Pros and Cons of Equity Release To Pay Off Debts?

Retirement needs to be a time to unwind and delight in life after work, however many are now finding themselves heading into retirement still carrying the problem of debts.

With lots of mortgage terms lasting beyond the current state pension age of 66, together with individuals relying on credit cards and individual loans to survive hard financial periods, it can be simple to see why many are entering retirement still settling financial debts.

Being financially debt-free in retirement can relieve a big pressure off your finances. Even if you’ve had the chance to save a considerable amount into a pension fund to assist enhance your retirement income, having to continue making debt payments can put pressure on your regular monthly budget.

If you are retiring with debt it is possible to use equity release to pay off outstanding balances. Equity release permits house owners, normally over the age of 55, to release equity from their home as a lump sum of cash. The equity release loan does not have to be paid back until the borrower moves into permanent care or dies, meaning that repayments do not need to be made throughout their lifetime.

On the downside, equity release will affect the inheritance left behind, plus compound interest accumulates on the loan throughout the borrower’s lifetime, meaning that a larger amount needs to be paid back than was at first borrowed. Due to the long-term impact equity release can have on finances, it is a good idea to speak to an independent financial adviser to guarantee it is the right choice for you prior to taking out an equity release plan.

While there are drawbacks to equity release, if you have debts, specifically if you have a substantial amount left to pay back, it can be a good way of clearing debts when you retire.

Depending on just how much equity you own in your home, the lump sum can be used to repay an outstanding mortgage, as well as any other outstanding debts such as credit cards and individual loans. And, as the equity release does not need to be paid back during your lifetime or till you move into long-term care, it enables you to begin retirement not needing to have a hard time making regular monthly debt repayments.

While equity release can be used to pay back debts, there are other choices for repaying debt in retirement. If you still have mortgage repayments on your house, you can think about scaling down to a less expensive home that you can purchase outright, paying off any outstanding mortgage and use any remaining proceeds from the sale as you wish.

If you have a little quantity of credit card debt, you could make use of a 0% balance transfer credit card that will offer an interest-free duration in which you can pay back the debt.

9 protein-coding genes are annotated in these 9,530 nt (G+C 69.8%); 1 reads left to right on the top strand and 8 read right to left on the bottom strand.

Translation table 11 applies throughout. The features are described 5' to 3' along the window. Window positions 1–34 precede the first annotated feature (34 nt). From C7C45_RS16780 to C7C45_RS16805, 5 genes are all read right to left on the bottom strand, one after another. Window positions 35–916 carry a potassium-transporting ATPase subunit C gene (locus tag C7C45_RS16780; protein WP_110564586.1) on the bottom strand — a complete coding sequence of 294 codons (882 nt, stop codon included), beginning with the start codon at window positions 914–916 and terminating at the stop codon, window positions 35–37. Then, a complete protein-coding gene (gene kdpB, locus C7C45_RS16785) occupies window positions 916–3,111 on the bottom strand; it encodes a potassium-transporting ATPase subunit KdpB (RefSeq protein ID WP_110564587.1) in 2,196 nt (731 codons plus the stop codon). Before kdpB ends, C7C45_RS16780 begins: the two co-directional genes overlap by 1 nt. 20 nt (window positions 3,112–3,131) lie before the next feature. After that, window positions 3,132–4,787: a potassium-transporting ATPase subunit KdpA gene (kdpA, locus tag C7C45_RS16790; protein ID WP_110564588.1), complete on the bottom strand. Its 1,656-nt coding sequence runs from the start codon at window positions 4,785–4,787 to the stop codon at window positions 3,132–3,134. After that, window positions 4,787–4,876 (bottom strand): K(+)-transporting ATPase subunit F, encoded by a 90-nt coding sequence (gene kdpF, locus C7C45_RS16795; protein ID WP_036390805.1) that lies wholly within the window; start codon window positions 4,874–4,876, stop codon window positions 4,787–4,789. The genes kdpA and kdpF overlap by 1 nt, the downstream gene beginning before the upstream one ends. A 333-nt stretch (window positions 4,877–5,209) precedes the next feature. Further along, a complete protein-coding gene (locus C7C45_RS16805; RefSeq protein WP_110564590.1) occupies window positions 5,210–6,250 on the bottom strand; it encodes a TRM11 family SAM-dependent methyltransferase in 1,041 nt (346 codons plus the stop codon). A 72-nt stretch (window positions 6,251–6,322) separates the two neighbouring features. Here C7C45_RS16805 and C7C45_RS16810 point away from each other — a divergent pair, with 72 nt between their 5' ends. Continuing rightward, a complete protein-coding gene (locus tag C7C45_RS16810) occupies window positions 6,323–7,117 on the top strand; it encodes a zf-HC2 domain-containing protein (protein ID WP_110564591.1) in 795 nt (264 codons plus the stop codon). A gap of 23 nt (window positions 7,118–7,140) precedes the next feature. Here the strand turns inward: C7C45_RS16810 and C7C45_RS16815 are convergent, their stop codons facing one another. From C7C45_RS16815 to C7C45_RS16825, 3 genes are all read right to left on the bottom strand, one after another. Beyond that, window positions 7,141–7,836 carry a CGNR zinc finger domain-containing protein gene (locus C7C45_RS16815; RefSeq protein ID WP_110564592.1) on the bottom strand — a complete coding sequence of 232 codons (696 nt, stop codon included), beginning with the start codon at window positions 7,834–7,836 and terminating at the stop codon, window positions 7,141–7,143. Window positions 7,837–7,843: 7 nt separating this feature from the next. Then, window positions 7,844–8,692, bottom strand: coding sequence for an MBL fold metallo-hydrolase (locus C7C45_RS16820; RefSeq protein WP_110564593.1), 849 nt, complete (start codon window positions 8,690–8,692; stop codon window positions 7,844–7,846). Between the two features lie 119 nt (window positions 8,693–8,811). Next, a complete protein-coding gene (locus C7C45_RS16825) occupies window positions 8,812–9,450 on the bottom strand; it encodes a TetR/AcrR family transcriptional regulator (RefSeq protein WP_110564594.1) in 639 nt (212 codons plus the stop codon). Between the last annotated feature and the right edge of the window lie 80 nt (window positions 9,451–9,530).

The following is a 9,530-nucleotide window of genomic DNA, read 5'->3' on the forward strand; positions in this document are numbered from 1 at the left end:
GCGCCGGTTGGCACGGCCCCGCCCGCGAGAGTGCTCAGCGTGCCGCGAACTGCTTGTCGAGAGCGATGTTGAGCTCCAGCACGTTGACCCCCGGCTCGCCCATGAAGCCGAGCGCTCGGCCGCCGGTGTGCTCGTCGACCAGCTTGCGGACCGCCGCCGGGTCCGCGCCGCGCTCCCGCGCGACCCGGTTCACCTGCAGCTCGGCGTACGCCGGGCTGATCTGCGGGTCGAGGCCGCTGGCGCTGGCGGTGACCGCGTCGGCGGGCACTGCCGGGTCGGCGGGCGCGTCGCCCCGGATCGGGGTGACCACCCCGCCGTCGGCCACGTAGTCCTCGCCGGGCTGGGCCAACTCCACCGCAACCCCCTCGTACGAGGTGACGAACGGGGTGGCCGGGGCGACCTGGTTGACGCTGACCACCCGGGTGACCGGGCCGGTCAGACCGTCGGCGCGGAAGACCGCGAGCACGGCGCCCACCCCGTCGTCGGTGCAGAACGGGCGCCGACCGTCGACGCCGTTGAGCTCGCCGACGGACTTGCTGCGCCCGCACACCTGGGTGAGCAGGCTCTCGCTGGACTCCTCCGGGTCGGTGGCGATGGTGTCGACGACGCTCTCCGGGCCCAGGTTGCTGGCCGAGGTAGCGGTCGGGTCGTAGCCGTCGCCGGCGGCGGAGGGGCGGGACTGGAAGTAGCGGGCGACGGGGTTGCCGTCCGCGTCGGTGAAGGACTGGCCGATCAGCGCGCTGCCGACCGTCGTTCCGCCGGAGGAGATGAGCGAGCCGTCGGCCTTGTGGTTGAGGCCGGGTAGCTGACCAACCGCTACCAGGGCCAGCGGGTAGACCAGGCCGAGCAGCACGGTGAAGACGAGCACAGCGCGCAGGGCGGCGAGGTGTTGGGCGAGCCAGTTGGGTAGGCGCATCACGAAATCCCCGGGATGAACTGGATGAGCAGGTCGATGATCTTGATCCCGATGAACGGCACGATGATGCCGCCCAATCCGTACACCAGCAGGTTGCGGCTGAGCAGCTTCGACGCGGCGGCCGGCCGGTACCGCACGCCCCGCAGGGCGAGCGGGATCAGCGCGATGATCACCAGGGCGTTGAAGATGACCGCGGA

An option for those with debt in various places, for instance on numerous credit cards and loans, is to combine financial debt with an individual loan. This will help to make the debt more manageable however can likewise decrease the interest being paid, as you are just paying one interest on one financial debt rather than different interest rates on lots of financial debts.

For those who are finding it challenging to handle financial debt and keep up with payments, it is necessary to remember you are not alone and there are aid and support readily available from locations such as Citizen Advice or free debt charities.

More information about equity release and handling financial obligation in retirement can be found on Moneyfacts.co.uk

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Equity Release Guru is a trading style of Responsible Life Limited. Responsible Life Limited is authorised and regulated by the Financial Conduct Authority and is entered on the Financial Services Register (http://www.fsa.gov.uk/register/home.do) under reference 610205.

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This is a Lifetime mortgage which may reduce the value of your estate and may affect your entitlement to state benefits. To understand the features and risks ask for a Personalised illustration.

Any information contained herein is a personal opinion of the author and should not be considered to be advice of any kind. Inheritance Tax planning is not regulated by the FCA. Think carefully before securing other debts against your home. By consolidating your debts into a mortgage you may be required to pay more over the entire term than you would with your existing debt.

Only if you choose to proceed and your case completes will Responsible Life Limited charge an advice fee, currently not exceeding £1,490. Our adviser will talk through the setting up costs of a lifetime mortgage before you make any decision to proceed.